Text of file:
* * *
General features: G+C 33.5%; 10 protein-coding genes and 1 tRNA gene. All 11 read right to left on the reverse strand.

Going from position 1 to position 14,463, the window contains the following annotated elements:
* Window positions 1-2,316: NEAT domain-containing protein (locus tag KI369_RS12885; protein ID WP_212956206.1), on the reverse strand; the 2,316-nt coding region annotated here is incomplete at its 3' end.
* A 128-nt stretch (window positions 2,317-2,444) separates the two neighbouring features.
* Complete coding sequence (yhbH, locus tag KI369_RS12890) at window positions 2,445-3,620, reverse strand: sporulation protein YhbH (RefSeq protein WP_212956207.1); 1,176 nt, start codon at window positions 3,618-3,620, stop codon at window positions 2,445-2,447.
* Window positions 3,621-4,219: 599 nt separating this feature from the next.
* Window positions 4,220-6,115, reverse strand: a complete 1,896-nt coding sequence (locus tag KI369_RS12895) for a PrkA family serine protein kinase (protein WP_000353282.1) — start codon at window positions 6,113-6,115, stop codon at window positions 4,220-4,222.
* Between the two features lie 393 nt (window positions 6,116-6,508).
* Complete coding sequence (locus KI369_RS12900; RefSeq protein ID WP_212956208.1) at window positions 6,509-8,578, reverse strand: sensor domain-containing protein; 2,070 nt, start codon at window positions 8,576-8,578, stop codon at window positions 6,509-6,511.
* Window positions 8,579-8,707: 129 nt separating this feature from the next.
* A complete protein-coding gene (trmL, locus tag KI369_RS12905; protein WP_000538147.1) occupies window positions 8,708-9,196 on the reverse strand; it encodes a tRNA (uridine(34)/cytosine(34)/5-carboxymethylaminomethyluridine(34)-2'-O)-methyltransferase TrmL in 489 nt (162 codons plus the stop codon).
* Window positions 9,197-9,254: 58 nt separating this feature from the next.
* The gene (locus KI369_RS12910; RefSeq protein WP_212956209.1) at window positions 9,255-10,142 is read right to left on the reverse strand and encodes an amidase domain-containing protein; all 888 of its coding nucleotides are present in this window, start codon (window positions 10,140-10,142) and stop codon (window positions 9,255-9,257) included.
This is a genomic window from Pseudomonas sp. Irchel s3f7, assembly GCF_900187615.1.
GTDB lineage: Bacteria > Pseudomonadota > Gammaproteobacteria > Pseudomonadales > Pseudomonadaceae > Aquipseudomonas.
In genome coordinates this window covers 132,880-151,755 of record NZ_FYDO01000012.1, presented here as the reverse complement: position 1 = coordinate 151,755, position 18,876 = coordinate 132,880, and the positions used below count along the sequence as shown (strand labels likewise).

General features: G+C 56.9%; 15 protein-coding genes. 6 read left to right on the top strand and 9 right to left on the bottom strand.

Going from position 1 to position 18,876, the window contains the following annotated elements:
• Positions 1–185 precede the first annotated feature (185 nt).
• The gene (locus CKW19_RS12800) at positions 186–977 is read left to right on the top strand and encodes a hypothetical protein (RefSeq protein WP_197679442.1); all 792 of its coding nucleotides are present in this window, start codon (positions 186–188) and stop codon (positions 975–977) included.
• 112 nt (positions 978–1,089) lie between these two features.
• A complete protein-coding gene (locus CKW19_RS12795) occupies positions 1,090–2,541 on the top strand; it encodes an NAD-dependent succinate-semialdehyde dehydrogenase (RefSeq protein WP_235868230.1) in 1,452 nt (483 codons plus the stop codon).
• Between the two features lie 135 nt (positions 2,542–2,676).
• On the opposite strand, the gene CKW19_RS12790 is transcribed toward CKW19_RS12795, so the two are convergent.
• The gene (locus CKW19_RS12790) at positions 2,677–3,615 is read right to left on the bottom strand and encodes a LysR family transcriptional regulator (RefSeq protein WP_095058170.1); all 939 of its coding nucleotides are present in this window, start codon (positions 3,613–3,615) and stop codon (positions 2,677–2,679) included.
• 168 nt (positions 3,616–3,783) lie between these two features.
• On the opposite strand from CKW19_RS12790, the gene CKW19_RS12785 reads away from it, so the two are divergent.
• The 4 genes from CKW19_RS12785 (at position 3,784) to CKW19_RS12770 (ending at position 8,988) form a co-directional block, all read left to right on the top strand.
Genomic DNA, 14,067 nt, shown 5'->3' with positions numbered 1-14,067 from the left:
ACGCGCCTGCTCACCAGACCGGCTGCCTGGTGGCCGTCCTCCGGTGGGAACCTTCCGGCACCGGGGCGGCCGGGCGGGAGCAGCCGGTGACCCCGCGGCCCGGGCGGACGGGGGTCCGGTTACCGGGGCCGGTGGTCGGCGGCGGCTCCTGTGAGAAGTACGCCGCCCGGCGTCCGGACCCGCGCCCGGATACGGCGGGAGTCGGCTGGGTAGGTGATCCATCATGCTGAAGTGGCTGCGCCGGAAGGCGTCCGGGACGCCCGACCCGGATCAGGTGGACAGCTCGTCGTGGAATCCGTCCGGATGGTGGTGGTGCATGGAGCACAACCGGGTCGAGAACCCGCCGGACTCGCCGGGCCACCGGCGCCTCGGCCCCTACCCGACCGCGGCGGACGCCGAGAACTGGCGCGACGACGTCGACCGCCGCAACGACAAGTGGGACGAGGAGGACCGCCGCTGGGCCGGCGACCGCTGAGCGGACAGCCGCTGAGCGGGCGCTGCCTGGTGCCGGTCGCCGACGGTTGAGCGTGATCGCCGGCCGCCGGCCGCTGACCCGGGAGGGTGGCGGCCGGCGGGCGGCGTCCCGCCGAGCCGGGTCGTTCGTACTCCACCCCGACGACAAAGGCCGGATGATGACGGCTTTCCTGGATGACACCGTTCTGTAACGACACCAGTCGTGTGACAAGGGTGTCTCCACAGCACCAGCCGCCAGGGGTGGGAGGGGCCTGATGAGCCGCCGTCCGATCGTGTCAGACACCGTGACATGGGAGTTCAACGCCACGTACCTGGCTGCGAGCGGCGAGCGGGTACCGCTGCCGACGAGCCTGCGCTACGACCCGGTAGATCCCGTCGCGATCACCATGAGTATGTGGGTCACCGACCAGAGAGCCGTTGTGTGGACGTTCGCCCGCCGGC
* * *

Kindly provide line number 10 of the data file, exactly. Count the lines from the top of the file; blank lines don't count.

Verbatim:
* Window positions 8,579-8,707: 129 nt separating this feature from the next.